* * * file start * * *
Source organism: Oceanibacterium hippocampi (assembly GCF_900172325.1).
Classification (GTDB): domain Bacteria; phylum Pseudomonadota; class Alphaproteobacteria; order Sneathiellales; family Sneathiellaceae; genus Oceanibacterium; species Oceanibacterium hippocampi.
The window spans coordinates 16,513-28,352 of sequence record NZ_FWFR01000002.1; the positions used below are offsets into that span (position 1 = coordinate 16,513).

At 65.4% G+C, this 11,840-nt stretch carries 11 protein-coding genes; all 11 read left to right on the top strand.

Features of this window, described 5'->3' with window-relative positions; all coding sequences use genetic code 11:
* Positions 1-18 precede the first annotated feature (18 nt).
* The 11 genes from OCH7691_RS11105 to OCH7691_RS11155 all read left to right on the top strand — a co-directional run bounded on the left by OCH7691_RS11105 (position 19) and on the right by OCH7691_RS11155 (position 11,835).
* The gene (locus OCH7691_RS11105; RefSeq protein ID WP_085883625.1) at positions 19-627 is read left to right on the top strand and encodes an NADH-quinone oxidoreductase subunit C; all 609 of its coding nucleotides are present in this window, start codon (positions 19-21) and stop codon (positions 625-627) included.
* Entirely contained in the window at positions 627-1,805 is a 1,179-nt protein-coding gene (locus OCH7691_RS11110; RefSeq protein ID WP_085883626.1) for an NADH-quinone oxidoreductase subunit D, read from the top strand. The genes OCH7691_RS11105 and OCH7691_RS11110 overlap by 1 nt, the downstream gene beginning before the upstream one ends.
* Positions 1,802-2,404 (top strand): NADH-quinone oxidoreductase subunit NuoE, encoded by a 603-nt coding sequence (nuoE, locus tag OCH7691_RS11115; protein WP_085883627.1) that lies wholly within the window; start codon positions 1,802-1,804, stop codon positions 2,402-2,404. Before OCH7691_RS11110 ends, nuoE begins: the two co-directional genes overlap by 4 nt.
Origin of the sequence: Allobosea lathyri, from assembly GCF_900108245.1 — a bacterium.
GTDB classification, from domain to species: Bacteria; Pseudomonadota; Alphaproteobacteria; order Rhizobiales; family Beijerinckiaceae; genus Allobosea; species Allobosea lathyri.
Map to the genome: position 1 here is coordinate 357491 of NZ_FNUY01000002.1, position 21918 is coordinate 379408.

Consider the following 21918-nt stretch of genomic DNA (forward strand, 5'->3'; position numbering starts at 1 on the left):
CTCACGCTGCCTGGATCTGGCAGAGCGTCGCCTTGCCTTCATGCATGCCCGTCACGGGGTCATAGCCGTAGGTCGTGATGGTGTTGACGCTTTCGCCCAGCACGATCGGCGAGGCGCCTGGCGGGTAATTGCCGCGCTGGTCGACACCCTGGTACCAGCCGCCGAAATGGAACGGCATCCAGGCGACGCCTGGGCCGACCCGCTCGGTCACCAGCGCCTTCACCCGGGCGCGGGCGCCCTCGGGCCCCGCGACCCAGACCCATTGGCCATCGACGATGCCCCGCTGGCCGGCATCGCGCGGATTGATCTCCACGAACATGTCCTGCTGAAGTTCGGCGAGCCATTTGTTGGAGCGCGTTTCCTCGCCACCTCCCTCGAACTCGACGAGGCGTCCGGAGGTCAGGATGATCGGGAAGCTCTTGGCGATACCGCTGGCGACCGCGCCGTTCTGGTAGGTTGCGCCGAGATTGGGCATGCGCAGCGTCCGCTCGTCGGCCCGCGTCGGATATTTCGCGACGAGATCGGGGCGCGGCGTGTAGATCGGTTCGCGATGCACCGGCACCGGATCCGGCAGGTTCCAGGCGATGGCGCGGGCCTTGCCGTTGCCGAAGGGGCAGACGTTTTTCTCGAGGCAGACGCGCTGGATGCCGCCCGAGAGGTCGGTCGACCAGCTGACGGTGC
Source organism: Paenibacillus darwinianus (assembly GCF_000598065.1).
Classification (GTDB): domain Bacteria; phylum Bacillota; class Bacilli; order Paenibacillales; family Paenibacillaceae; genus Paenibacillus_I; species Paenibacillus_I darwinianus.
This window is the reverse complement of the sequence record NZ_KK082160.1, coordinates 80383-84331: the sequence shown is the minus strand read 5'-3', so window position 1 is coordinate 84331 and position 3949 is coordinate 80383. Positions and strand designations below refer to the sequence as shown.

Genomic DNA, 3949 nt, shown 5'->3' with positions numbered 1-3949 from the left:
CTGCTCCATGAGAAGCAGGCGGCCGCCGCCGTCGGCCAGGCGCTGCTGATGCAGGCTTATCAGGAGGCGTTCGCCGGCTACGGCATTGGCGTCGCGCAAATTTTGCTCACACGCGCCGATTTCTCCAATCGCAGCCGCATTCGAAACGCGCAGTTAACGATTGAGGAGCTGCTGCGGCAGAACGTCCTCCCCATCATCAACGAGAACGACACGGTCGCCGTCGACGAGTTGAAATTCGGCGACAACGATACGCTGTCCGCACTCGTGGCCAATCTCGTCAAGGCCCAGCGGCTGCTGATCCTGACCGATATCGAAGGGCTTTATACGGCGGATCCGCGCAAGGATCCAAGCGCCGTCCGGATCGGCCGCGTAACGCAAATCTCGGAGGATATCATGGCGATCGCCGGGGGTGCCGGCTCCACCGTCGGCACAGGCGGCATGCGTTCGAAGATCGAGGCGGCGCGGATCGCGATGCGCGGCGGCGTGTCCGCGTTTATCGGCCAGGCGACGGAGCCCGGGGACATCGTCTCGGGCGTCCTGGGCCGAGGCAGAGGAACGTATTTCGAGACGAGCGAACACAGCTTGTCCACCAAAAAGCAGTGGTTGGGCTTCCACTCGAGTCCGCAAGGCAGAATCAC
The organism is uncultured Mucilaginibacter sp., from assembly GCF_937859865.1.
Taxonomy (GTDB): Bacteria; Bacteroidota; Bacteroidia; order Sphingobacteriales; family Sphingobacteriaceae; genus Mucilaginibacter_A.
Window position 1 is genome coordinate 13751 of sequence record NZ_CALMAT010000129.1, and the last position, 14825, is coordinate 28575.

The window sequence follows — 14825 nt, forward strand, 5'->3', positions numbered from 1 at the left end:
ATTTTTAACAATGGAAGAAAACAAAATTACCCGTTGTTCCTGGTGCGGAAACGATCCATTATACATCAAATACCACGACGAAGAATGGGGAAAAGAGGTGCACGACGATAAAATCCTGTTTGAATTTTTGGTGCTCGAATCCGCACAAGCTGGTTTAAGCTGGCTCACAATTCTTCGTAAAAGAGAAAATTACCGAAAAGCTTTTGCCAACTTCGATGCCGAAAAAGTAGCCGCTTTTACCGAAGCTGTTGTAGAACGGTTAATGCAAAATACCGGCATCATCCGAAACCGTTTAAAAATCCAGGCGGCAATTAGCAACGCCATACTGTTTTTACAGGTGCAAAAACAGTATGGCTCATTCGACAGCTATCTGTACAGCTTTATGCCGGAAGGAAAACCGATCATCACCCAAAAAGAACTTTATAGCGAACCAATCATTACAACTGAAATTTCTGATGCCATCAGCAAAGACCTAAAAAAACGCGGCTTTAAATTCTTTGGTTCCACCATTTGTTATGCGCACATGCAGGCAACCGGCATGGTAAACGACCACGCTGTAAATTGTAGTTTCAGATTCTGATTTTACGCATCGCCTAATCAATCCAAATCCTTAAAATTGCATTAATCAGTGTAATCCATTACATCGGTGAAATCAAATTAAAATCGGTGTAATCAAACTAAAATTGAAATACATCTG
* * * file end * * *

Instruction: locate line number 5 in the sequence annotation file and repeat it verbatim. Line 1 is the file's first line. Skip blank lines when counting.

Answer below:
Features of this window, described 5'->3' with window-relative positions; all coding sequences use genetic code 11: